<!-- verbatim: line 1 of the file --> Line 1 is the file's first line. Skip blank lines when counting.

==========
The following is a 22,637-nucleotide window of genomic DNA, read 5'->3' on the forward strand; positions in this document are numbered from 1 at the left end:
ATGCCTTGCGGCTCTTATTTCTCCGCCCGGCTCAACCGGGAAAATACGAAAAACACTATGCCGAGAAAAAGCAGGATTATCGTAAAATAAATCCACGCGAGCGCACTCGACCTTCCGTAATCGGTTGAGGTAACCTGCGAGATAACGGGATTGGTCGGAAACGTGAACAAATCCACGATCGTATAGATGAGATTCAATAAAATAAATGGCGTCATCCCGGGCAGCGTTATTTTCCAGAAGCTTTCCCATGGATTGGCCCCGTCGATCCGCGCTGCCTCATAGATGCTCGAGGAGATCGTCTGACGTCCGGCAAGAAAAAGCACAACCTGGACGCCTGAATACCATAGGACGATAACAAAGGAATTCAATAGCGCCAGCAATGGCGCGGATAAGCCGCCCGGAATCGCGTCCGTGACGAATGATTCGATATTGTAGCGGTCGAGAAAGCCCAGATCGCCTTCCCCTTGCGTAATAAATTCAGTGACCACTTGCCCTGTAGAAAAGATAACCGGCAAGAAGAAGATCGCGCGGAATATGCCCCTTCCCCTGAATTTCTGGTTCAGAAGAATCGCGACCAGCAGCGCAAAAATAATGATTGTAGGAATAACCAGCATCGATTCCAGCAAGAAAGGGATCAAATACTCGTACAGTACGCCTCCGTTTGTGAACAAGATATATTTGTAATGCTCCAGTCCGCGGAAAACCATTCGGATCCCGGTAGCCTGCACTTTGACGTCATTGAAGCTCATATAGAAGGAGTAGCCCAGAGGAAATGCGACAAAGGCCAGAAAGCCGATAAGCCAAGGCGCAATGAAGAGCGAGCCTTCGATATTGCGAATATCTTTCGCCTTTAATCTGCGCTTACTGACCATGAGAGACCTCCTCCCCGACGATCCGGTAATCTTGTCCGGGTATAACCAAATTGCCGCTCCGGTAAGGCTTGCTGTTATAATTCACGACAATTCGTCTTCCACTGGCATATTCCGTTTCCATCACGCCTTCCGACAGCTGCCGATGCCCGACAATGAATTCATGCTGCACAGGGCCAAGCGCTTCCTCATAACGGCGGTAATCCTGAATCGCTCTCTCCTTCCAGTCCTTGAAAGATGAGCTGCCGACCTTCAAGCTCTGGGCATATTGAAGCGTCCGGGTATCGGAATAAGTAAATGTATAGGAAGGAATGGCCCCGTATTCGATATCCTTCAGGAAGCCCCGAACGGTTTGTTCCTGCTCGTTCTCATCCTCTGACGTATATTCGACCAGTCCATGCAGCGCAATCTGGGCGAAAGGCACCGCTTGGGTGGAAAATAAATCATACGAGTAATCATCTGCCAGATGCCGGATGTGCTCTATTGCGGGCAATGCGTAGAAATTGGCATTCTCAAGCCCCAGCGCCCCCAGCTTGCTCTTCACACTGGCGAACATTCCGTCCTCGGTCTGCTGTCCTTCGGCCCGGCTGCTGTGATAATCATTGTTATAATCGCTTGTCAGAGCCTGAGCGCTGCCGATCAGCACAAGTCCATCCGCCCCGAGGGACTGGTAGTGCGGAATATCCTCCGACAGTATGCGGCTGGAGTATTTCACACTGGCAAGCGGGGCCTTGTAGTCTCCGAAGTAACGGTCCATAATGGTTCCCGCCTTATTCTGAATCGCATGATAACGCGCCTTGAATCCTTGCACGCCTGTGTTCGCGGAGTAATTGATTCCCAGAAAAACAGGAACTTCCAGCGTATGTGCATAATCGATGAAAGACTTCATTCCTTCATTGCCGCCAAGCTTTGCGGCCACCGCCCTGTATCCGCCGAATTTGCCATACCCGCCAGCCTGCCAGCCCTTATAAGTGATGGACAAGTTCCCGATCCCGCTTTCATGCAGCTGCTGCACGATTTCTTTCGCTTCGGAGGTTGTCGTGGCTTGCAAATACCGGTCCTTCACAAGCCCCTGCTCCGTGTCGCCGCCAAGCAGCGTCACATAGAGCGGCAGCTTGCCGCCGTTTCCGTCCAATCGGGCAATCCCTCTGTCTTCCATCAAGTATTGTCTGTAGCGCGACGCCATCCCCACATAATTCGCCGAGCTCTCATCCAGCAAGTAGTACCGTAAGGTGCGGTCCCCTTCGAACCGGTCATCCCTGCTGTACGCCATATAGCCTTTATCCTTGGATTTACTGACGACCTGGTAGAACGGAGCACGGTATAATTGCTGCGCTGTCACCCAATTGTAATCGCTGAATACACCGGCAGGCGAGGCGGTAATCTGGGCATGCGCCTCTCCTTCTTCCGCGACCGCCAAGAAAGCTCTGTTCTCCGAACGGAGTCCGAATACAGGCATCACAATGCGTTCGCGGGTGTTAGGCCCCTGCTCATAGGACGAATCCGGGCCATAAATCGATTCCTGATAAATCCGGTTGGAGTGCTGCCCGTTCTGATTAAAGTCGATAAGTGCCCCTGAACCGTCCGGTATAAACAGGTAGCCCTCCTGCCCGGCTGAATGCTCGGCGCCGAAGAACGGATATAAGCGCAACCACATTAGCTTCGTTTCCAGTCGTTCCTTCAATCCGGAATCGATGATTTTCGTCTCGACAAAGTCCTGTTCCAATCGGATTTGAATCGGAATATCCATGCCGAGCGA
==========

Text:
The following is a 22,637-nucleotide window of genomic DNA, read 5'->3' on the forward strand; positions in this document are numbered from 1 at the left end: